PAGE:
It may not be possible to maintain your peak triathlete fitness levels during the period. However, you still need to keep active. I live in Manhattan and the sidewalks are so empty now that it’s still possible escape our apartment to go for short walks while maintaining a safe social distance. We are also fortunate to have a Peleton in our apartment. I’m riding that every day. And, since going to the gym is out of the question I also do the New York Times 9 Minute Workout routine. If you have enough floor space for a yoga mat you can do this routine. (Of course, we’re offsetting the benefit of this exercise with our stress eating and depletion of our wine supply…)

Daydream. Set some goals.

This whole nightmare will end. At some point, I guarantee it will end. Events like this are extremely disruptive of your personal and business lives. Hopefully, however, the corona-crisis will give you a new appreciation for the important things in life and work that you have been taking for granted. So, instead of just sleep-walking through life, use some of your enforced indoor time to stare out the window and just think about what you’d really like to do once life goes back to normal. Set some goals for what you want to change.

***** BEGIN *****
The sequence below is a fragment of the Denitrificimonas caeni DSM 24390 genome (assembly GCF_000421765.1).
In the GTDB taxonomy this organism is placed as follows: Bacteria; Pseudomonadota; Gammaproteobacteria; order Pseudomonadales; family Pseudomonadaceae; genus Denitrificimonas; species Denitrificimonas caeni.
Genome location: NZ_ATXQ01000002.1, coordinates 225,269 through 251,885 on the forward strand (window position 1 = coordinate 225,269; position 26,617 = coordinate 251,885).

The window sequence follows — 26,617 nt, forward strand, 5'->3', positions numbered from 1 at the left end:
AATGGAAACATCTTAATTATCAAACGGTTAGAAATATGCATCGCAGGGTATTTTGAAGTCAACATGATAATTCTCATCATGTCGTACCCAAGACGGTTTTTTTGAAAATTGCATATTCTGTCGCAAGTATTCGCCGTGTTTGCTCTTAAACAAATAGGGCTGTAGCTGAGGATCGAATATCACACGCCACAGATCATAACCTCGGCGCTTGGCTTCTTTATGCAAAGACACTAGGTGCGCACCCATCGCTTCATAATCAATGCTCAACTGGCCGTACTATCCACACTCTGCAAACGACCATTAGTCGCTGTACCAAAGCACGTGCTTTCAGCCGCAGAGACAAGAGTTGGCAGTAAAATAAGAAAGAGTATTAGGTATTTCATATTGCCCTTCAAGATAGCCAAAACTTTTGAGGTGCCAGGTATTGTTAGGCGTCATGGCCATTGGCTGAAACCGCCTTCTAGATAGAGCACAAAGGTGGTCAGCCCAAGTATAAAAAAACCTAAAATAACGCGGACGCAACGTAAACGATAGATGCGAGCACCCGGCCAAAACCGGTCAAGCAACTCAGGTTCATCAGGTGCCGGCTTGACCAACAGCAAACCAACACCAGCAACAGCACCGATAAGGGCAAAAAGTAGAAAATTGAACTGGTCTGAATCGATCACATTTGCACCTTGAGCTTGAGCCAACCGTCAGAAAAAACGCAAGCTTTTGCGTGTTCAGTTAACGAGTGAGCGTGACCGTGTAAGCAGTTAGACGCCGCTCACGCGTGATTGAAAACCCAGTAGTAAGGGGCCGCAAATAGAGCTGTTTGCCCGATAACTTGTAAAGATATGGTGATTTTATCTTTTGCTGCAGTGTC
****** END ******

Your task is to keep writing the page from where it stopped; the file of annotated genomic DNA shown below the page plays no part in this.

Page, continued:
Calm Your Chaos Implementation:

Use Calm to integrate breathing exercises into your daily routine.
Get good sleep every night.
Turn off the noise.
Give yourself a break.
Call your Mom.
Exercise a little.
Daydream.

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About the Author

Andy PaulringDNA

Bestselling author of Amp Up your Sales and Zero Time Selling, Andy Paul is #8 on LinkedIn’s list of the Top 50 Global Sales Experts to follow. With more than 170,000 followers, Andy is a highly sought-after speaker and sales sage who interviews the world’s foremost sales minds and extraordinarily interesting people to bring you strategies and insights that you can use to generate epic wins and massive value.